By Dr. Paul Fermor, UK Solutions Director, Software AG
Technical debt is an occupational hazard for many financial firms. For most, it’s a natural side effect of making pragmatic compromises in order to introduce new processes and solutions in the presence of time and budgetary constraints.
Nearly three-quarters (73%) of UK organisations acknowledge having to address the problems associated with technical debt, which often become much more onerous to resolve over time. Indeed, a recent commissioned study estimated that as much as 41% of enterprise IT budgets are consumed in dealing with the effects of technical debt. To put that into perspective, that’s a third more than is spent innovating and creating new products and services.
However, treating technical debt solely as the accrued mess leftover from development initiatives and a “thing” to be eliminated is a limiting perspective. In this article, we’ll discuss see how technical debt isn’t just an unavoidable part of business growth and transformation, but in fact, can be a strategic lever that firms can use to accelerate the fulfilment of their objectives.
Accordingly, the management of technical debt should be a key element that is incorporated into all significant development & transformation strategies.
Origins of technical debt
Expediting the achievement of objectives by borrowing against the future is a key financial strategy for most governments and businesses. Using this as a metaphor, Ward Cunningham first coined the term “technical debt” in 1992 to help formulate his ideas around how software solutions could be created in an agile manner. Software issues that are intentionally ignored in the interests of short-term agility invariably become more onerous to address in the longer term. Ward recognised how the extra effort to address these deferred issues was akin to an interest payment on a debt, where the debt is the agility acquired by initially ignoring them.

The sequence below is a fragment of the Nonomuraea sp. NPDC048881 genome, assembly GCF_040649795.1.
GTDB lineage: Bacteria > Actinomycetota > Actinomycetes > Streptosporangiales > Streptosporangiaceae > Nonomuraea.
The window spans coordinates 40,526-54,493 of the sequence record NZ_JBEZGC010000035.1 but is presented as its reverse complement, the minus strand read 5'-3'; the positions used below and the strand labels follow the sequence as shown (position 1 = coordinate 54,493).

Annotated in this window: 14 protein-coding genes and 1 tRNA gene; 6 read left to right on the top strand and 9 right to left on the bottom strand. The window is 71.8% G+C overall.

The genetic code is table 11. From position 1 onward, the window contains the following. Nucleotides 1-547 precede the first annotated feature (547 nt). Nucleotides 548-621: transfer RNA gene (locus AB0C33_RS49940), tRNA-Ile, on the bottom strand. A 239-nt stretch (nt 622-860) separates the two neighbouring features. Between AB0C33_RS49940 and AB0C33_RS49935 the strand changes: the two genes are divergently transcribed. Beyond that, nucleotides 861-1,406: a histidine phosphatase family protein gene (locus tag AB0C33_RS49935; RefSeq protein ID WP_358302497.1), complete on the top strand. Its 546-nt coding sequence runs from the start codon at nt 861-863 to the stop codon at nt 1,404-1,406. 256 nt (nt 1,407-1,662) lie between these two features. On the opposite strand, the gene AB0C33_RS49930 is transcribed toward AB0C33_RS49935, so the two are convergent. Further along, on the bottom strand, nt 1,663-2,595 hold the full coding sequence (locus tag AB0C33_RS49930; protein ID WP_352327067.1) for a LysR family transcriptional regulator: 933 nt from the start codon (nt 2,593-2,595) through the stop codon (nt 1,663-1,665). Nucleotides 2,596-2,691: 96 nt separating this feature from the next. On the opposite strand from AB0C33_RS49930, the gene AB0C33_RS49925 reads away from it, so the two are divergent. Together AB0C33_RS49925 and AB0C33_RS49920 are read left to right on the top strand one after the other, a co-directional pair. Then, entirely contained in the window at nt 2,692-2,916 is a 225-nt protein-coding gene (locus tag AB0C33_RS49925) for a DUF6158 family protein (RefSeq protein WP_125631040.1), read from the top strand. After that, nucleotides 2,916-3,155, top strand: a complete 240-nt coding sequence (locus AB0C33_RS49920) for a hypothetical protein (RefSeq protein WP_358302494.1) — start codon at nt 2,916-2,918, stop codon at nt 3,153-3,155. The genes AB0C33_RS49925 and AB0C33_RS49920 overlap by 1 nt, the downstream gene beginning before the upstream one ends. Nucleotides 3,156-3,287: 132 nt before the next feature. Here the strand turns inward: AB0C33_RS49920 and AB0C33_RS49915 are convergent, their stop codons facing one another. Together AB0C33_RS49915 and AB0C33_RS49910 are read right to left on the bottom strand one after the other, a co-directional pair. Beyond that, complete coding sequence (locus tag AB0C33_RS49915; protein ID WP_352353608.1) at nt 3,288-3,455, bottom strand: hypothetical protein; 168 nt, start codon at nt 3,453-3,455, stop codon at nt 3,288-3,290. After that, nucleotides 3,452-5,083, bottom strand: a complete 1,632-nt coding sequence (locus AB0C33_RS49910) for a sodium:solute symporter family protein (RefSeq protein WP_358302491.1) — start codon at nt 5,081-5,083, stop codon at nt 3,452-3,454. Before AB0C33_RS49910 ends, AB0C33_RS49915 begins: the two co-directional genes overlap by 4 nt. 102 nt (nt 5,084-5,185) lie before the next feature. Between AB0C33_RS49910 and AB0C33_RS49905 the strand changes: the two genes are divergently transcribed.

However, Ward also realised that technical debt was fundamentally a systemic issue. It can be intentionally acquired but it is also endemic in an environment where the knowledge of what a perfect product or service should look like is unknown. Each deployment of a service approximates what consumers wish to use, to which subsequent re-work will always be required. In an imperfect world, technical debt is unavoidable.
Accordingly, successful management, not avoidance of technical debt is the key. For most firms, it is the ability to routinely incorporate accumulated knowledge into systems and applications with the minimum effort, so that it looks like they knew what were doing all along. With this approach, technical debt is a management strategy, where firms actively trade off short term and longer-term agility in response to business demand. From a management perspective, it is an approach to distinguish when “good enough” is genuinely good enough, and when “good enough” imposes too greater penalty on a firm’s future agility.